Zac Goldsmith: Data are rigorously collected in relation to the resistance and use of antibiotics in human medicine, but they are hardly collected at all in relation to farm use. My understanding is that the whole system is entirely voluntary, and as a consequence, there are virtually no data at all. Is that an area where, at the very least, the Minister’s Department could pull rank on DEFRA and require the collection of data, so that we can have a meaningful discussion, because at the moment DEFRA does not seem inclined to pursue the matter with any great vigour?

Jane Ellison: I have already noted my hon. Friend’s concern about that, and I will bring it to the attention of my colleagues in DEFRA and ask them to give a detailed response. Although I had noted it as an area of concern, as I say, we work very closely together on this issue, which is why the UK, I think uniquely, sent two Ministers—one from agriculture and one from human health—to conference in The Hague.

To go back to GPs, we need to get to the bottom of why we have such variation around the country and why there is so much inappropriate use. That work is going on. There are some initiatives to support the optimisation of prescribing—essentially trying to give doctors more tools to enhance their professional skills. One of those is called TARGET—Treat Antibiotics Responsibly, Guidance, Education, Tools—and is being promoted by the Royal College of General Practitioners. Work is under way to develop this area and include it in health care training curricula. We have also developed new antibiotic prescribing measures for both primary and secondary care to try and help drive down that variability.

I think we can do more as MPs—all of us, in all our routine conversations with health and wellbeing boards, GPs and clinical commissioning groups, and with our local trust chief executives. This should be a standard question on our agenda for those meetings. That would really help, because I know, as a Government Minister, and I think we all know as MPs, that when we are aware

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that someone is going to ask us a tough question, we go away and start thinking about whether we have a good answer, so there is a lot more that we can all do to drive it at that routine level. There is only so much that the Government nationally can do to influence local GPs.

I want to reassure Members, however, that European antibiotic awareness day is on 18 November, and it would be a great moment for all of us to talk to our local health care professionals. I would be delighted if hon. Members here today, who are so interested in the subject, would work with me in putting together something in writing to all colleagues, with great questions to ask their local health care system. I would be delighted to do that and I can facilitate it. It would include posters for GPs’ surgeries as well as encouraging the public and professionals to become antibiotic guardians and to make pledges to undertake individual action in our effort to preserve antibiotics. Some members of the public are beginning to understand the scale of the challenge, but we are certainly not there yet, and I think Parliament has a role in trying to make that clear.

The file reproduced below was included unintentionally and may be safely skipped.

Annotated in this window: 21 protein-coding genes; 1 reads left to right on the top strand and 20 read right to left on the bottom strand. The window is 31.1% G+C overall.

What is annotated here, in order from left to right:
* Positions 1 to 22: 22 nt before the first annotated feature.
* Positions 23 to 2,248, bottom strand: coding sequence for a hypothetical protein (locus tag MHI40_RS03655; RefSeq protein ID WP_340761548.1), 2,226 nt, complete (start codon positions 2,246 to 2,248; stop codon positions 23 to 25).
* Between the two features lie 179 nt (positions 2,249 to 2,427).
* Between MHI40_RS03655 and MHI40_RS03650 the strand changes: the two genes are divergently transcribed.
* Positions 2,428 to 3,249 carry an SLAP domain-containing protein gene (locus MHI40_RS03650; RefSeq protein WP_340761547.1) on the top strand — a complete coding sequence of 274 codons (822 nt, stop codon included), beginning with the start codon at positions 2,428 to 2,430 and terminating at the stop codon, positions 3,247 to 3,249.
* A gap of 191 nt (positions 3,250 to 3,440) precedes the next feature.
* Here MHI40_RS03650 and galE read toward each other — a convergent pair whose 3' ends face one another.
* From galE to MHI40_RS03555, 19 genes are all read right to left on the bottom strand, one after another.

As a result of the work to date in the first year of the Government’s strategy, we have significantly better data and information, which we can use to inform the development of effective interventions. We have begun to define the scale of the problem much more, and I have outlined the action that we are trying to take in an international context to make sure that the spread of AMR is taken seriously across the world.

As I have mentioned, I will report all the points made in today’s debate both to the chief medical officer and to our cross-party high-level steering group to ensure that we have picked them up in the imminent publication. If there are any points that are not picked up, I will come back to hon. Members on them individually, but I want to reassure the House on the matter. I thank my hon. Friend the Member for York Outer for calling this debate and, indeed, the House for such a well-attended and thoughtful discussion. Everything we can do in this House to highlight the scale of the problem and the urgency of tackling it is very welcome, and I thank all hon. Members for their contribution today.

Mr Christopher Chope (in the Chair): We now move on to a short debate on connectivity to Leeds Bradford international airport. I call Stuart Andrew.

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Leeds Bradford International Airport

3.59 pm

Stuart Andrew (Pudsey) (Con): Thank you, Sir Christopher. It is a great honour to be able to raise this very important issue. I am particularly grateful to have secured a debate on connectivity to Leeds Bradford international airport, given its significance for many of my constituents, particularly those living in the Horsforth, Rawdon, Guiseley and Yeadon areas, but also those in areas much further beyond. When I was preparing for the debate, I reflected on the fact that when I was first elected to Leeds city council back in 2003, it coincided with the publication of the then Government’s White Paper, “The Future of Air Transport”, which said that the growth in air travel—